Also, the simple daily activity of the local farmers along the Sangker River and at their homes and gardens is a major interest while you wander around Wat Kor Village.
3. Take walking tour around town center.
Central Battambang itself is an interesting mix of French colonial, mainly shop house style, architecture and vibrant cafes, artist-run galleries and boutique shops. The town is framed by a single road following the curve of Sangkae River.
The walking tour should start in the morning from the Central Market – the beating heart of Battambang, which opens daily from 6 AM. Locally known as Psar Nat Market, it is an example of New Khmer Architecture that’s hard to find anywhere else outside Phnom Penh. Visitors, who are familiar with Phnom Penh Central Market and Ben Thanh Market in Saigon, will notice the similarities shared in the Art Deco design of Battambang’s center market. Because all three markets were designed by the same French architect.
The market is at its peak of excitement in the morning, when you can see lots of locals buying and selling all sorts of household goods and products. To deeply immerse yourself in the market atmosphere, just pull up a stool at one of the little restaurants inside the market hall and enjoy a bowl of kuy teav noodle soup, a traditional Cambodian breakfast.
Continue your stroll along the city’s bustling boulevards lined with quaint French colonial buildings, vibrant shopfronts and murals depict some of the area’s just-as-colourful historic characters. End up your half day walking tour at one of the finest restaurants in town for lunch time.
4. Learn about Cambodian bloody history & experience swarms of bats in Phnom Sampov at dusk.
Phnom Sampov, Battambang’s highest peak, is an important religious site known throughout all Cambodia. Located about 11km southwest of Battambang, this site is also known as the “Killing Caves” and there is display of human skulls in its pagoda and somber. During the Khmer Rouge period, the mountain used to be the place to kill the victims of the regime by pushing them from a high ledge. Just prepare yourself to learn about the Khmer Rouge and Cambodia’s recent, bloody part of history.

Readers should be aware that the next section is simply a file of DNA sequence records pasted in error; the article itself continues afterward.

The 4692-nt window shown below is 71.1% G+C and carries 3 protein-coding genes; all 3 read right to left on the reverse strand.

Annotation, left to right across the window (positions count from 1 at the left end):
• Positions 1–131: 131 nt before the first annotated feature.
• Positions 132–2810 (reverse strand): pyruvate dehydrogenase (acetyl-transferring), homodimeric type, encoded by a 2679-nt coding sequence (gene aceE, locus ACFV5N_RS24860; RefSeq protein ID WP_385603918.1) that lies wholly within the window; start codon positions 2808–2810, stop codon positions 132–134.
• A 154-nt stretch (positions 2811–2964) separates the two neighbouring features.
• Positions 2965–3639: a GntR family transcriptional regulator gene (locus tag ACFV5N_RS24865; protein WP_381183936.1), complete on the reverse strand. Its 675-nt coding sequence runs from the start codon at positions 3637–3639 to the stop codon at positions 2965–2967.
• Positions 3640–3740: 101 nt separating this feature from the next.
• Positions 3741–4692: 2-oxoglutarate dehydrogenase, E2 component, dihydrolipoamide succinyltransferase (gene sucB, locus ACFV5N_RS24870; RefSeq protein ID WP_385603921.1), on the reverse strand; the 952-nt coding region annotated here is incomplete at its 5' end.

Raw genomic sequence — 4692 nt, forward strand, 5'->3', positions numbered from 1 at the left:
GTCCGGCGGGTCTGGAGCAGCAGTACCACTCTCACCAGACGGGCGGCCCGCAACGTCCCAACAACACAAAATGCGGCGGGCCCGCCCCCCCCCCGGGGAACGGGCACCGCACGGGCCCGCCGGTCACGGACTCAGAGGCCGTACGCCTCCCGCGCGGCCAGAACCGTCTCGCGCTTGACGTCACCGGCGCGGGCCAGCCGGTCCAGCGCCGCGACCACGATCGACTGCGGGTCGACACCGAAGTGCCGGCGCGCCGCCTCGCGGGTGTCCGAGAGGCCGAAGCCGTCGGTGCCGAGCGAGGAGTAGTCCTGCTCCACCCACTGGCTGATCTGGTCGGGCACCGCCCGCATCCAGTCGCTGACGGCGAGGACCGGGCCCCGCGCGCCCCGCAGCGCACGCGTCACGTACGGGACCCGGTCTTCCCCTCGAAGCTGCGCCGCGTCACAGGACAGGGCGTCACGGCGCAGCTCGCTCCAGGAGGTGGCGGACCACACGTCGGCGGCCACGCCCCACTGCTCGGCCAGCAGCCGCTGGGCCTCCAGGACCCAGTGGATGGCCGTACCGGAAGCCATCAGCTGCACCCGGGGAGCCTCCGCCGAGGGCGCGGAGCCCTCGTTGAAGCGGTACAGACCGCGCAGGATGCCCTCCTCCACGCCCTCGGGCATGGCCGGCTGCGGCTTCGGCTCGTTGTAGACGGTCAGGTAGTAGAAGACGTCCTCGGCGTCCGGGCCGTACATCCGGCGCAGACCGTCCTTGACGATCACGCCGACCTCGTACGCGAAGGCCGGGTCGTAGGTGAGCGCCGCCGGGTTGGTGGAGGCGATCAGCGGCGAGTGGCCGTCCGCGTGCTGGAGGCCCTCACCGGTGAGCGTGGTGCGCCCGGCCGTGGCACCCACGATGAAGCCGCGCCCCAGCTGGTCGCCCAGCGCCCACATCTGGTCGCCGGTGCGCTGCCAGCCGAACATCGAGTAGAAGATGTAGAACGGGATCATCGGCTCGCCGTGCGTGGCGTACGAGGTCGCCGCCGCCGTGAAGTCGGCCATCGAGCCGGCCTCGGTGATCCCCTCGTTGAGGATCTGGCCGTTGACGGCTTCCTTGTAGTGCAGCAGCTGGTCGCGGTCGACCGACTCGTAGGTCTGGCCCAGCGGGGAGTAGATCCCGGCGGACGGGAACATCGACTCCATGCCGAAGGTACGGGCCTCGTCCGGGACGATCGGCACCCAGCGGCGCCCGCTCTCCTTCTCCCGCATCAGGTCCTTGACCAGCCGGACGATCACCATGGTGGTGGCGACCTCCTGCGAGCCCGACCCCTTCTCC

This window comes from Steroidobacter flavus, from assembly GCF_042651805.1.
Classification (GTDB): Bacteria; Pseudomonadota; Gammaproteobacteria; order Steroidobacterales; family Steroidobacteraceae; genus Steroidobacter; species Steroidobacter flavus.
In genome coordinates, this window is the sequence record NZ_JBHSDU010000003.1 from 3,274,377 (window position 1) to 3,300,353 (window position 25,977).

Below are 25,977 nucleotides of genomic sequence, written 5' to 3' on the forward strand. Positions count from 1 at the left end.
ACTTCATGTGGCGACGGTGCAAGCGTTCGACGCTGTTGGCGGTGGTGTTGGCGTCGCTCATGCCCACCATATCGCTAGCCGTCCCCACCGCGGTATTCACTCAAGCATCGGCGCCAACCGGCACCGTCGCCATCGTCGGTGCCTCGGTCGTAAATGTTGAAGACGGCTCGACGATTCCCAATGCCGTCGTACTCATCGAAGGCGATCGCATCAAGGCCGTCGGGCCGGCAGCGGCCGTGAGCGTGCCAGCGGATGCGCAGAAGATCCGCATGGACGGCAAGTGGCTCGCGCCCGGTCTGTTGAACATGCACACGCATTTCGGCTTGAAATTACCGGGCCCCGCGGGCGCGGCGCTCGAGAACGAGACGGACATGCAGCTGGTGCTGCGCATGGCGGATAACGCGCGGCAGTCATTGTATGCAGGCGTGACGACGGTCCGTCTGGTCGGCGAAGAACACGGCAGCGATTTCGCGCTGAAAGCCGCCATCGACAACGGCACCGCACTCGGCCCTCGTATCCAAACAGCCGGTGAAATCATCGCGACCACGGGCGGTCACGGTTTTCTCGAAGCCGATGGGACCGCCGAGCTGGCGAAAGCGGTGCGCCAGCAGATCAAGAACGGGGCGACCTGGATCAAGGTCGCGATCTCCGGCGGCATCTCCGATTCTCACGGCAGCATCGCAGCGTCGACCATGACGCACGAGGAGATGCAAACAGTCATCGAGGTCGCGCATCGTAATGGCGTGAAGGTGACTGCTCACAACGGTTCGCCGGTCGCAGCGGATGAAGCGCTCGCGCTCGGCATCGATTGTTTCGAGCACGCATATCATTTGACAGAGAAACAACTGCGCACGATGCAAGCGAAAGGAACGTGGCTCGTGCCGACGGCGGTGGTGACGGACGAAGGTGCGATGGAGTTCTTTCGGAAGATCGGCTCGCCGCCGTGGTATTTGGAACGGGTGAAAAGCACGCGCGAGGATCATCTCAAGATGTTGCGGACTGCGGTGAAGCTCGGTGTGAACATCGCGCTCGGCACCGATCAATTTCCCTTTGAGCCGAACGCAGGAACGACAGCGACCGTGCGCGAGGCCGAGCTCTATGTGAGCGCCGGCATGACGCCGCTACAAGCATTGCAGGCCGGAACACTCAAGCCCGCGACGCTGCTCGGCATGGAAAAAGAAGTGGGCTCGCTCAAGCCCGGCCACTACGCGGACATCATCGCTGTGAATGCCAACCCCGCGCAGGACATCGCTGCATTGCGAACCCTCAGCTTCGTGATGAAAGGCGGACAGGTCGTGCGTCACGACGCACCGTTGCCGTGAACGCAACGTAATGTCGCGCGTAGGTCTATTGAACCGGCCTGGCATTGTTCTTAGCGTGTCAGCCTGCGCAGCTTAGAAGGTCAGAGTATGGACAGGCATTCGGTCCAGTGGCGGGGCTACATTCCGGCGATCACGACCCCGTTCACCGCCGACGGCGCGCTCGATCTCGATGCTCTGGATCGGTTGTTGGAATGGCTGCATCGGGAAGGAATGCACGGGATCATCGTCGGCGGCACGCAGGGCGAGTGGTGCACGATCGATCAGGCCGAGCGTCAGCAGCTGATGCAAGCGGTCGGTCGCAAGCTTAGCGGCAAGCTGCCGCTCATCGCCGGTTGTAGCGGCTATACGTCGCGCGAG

Apart from the sad story of Cambodia’s dark history period in the past, Phnom Sampov attracts tourists as the great sunset viewpoint. Coming there at dusk, you will witness extremely impressive sights when thousands upon thousands of bats make their way out of limestone caves in the hillside to feed, like a stroke of black ink painted in the sky. This natural phenomenon really is a “must see” for the visitors while in Battambang.
5. See both the ancient and modern sides of Wat Ek Phnom.
Wat Ek Phnom is a partially collapsed Hindu temple, which is about 13 km north of Battambang. The 45-minute drive from central town to the temple is a gorgeous trip, passing by the tranquil Cambodian countryside settings. Situated next to a large pond, the dilapidated temple is well known for its carved pediments and lintels.
Built in the 11th-century, under the reign of King Sorayak Varman II (1002-1050), today it has been mostly reduced to ruins and visitors have to climb over fallen masonry and huge blocks of stone in order to traverse the grounds. Because of this, and its tranquil setting, the visit to Wat Ek Phnom actually gives tourists the impression that they are discovering a mysterious forgotten temple.
In front of the ancient ruins lying the modern Buddhist pagoda Ek Phnom with colorful decorations, which is surrounded by 18 Bodhi Trees. Interestingly, there is a gigantic white Buddha Statue sitting next to the modern pagoda.
This holy site is a very popular picnic and pilgrimage destination for local Khmers at celebration times.
6. Hike up to hilltop Wat Banan.
Unique yet ancient Wat Banan is highly recommended for those who have more than one day in Battambang because this temple is about 27 km from south of town center. Constructed at the end of the 12th century, Wat Banan sits on top of approximate 400-meter heighten mountain, or phnom, surrounded by rice fields. In spite of the looting in the past, this archaeological site is still well preserved up to now.